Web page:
Is there any point in international arbitration?

The Cambodia-Thailand border around the thousand year old temple of Preah Vihear is well defined. A joint commission in 1904 set the border between Siam and French Indochina at the watershed in the Dângrêk mountains. The maps provided by the French however deviated from this line at Preah Vihear. At the time the Siamese did not protest. In 1954 Thai forces occupied the temple following the withdrawal of the French and in 1962 the International Court of Justice ruled that the temple was Cambodian. However although it withdrew its forces Thailand has never accepted the border. There have been clashes since with the most recent killing up to fifty people. This case shows the problems with international arbitration and dispute resolution. There is little the international community can do when one side refuses to accept the results.

Is there any point in international arbitration?

Yes because... No because...

Lack of authority is just plain stupid.

Like someone else said, there has to be some form of governing force. Without a central governing authority, there is no order, and without order there is chaos, so... unless you like chaos, we need international arbitration

But at least with Chaos, there is some end to the matter and the underlying issues are dealt with. Thanks to arbitration, the issue between Thailand and Cambodia has still not been resolved. As both parties are massaging the death statistics, we do not have an accurate image of how many people died. But with this arbitration set to continue, we would be better to solve the issue as soon as possible.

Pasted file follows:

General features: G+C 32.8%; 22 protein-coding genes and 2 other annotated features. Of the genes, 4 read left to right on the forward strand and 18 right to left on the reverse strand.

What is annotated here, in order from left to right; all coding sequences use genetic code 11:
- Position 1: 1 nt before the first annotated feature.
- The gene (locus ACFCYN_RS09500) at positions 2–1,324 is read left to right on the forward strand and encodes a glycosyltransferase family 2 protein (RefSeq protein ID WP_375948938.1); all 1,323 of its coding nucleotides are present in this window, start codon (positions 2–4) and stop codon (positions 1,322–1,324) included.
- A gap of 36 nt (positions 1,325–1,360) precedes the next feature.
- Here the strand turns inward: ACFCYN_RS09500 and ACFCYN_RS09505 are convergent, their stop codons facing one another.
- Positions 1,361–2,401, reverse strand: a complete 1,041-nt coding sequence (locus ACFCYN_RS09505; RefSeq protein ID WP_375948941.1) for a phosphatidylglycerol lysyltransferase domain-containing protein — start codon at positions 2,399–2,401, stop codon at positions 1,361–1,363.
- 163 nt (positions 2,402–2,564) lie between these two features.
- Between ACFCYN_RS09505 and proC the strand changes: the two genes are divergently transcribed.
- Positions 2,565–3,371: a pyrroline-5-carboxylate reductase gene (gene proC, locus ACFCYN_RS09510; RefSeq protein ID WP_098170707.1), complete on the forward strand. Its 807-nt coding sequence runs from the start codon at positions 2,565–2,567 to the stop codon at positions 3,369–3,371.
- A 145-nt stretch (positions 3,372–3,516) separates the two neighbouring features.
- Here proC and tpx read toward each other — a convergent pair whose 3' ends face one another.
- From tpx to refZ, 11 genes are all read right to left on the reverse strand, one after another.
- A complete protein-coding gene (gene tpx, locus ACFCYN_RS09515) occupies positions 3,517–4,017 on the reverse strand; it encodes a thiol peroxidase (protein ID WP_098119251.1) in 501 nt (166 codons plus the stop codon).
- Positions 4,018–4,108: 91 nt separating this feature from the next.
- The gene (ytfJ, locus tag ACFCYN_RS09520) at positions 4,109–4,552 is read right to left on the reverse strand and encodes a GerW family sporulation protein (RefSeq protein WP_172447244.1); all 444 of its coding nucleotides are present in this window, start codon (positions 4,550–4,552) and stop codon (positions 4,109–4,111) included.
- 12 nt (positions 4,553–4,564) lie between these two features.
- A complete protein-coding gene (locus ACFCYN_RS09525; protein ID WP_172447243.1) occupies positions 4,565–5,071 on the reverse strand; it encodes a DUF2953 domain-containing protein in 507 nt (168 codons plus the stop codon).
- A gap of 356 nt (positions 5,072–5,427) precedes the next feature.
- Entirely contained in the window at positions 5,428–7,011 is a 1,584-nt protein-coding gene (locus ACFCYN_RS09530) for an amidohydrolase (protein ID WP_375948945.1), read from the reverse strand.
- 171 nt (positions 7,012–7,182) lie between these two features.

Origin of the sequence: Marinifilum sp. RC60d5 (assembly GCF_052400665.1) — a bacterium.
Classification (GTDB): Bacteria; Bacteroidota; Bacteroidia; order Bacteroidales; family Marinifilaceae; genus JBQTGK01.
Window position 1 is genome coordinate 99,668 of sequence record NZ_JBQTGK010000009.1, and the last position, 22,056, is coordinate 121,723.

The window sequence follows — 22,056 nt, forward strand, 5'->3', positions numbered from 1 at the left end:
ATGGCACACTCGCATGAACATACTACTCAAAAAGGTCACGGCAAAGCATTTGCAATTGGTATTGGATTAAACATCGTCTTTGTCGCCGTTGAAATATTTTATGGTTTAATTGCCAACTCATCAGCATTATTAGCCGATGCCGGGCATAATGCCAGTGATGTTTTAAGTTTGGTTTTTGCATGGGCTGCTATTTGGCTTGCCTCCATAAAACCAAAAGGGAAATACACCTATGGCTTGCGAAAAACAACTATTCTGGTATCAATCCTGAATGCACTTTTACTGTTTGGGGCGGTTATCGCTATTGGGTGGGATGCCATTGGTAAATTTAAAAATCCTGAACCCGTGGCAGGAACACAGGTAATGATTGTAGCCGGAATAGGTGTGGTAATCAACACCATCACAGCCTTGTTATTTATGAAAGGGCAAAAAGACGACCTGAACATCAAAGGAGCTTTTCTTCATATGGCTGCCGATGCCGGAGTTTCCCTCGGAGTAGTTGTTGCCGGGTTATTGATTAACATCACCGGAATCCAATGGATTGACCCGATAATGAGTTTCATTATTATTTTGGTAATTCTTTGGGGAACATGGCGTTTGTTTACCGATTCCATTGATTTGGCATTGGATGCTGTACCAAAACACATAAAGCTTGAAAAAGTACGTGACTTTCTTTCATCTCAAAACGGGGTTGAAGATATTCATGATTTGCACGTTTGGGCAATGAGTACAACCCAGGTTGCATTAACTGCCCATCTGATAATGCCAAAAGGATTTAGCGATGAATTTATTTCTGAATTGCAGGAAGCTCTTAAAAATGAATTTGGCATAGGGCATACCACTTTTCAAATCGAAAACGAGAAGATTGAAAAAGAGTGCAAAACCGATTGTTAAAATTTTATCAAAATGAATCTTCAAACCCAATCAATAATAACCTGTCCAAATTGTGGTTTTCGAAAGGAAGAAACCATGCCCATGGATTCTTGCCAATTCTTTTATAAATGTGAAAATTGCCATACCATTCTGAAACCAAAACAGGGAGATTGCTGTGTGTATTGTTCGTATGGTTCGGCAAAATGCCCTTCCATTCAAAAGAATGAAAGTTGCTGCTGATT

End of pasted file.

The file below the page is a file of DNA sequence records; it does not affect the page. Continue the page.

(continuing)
Is there any point in international arbitration?

Yes because... No because...

Nationalism is too much of an issue

When countries can't (or refuse to) solve their own problems, the international community has to step in. While nationalism exacerbates bipartisan talks between regions, that is no reason to have no talks at all or to do away with trying to resolve problems altogether.

Thailand is being pressured to compromise and without any pressure would have zero chance of "seeing the error in her ways.", at least there is a global understanding that Thailand stands on shaky ground.

National pride gets in the way of countries seeing sense. As with Thailand, even though all international maps dictate that Cambodia is the country in which the Preah Vihear is situated, and many international agreements agreeing what territory the temple belongs to[[http://the-diplomat.com/asean-beat/2011/02/08/cambodia-thailand-clash-over-temple/]]; Thailand are still unwilling to compromise. With this much level of evidence against their case, how could any arbitrator make Thailand see the errors in its thinking when it has been told that it is wrong in its submissions all along?! The problem is the sense of nationalism that comes to play in international arbitration – it is not a useful tool in such situations.